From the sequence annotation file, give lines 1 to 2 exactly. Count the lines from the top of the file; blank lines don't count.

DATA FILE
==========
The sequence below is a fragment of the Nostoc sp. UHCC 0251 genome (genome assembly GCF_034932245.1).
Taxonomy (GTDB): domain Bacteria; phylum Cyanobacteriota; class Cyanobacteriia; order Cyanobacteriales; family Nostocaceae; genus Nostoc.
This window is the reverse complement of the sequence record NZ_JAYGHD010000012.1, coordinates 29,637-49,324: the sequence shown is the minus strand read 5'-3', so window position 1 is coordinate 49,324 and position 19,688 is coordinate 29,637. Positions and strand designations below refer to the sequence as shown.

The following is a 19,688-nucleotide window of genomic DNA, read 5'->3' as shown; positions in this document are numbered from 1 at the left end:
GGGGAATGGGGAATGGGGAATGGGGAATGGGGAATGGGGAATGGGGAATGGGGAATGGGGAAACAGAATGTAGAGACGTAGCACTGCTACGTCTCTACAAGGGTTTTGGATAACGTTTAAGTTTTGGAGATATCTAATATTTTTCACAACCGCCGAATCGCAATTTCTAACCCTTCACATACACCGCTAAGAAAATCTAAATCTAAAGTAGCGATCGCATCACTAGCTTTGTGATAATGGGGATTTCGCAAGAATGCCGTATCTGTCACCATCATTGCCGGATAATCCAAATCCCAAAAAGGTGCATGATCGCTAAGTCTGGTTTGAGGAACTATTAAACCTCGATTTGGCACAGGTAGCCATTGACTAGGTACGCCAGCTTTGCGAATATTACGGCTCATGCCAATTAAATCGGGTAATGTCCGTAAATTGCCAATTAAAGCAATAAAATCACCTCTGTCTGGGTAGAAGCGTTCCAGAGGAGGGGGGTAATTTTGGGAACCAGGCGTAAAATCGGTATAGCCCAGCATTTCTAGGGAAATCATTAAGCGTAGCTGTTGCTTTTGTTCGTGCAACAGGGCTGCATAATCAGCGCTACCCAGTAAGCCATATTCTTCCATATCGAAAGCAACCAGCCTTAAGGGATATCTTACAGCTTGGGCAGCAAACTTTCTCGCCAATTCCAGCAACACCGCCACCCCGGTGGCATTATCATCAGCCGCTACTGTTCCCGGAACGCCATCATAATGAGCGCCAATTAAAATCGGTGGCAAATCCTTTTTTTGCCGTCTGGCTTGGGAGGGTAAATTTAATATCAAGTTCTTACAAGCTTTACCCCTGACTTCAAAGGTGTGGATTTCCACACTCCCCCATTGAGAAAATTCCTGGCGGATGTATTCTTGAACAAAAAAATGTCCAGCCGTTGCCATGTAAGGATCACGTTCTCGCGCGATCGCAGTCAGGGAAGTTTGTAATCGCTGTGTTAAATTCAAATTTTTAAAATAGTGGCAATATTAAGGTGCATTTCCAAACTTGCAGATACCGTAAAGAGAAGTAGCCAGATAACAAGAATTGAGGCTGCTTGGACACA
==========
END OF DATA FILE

The sequence below is a fragment of the Nostoc sp. UHCC 0251 genome (genome assembly GCF_034932245.1).
Taxonomy (GTDB): domain Bacteria; phylum Cyanobacteriota; class Cyanobacteriia; order Cyanobacteriales; family Nostocaceae; genus Nostoc.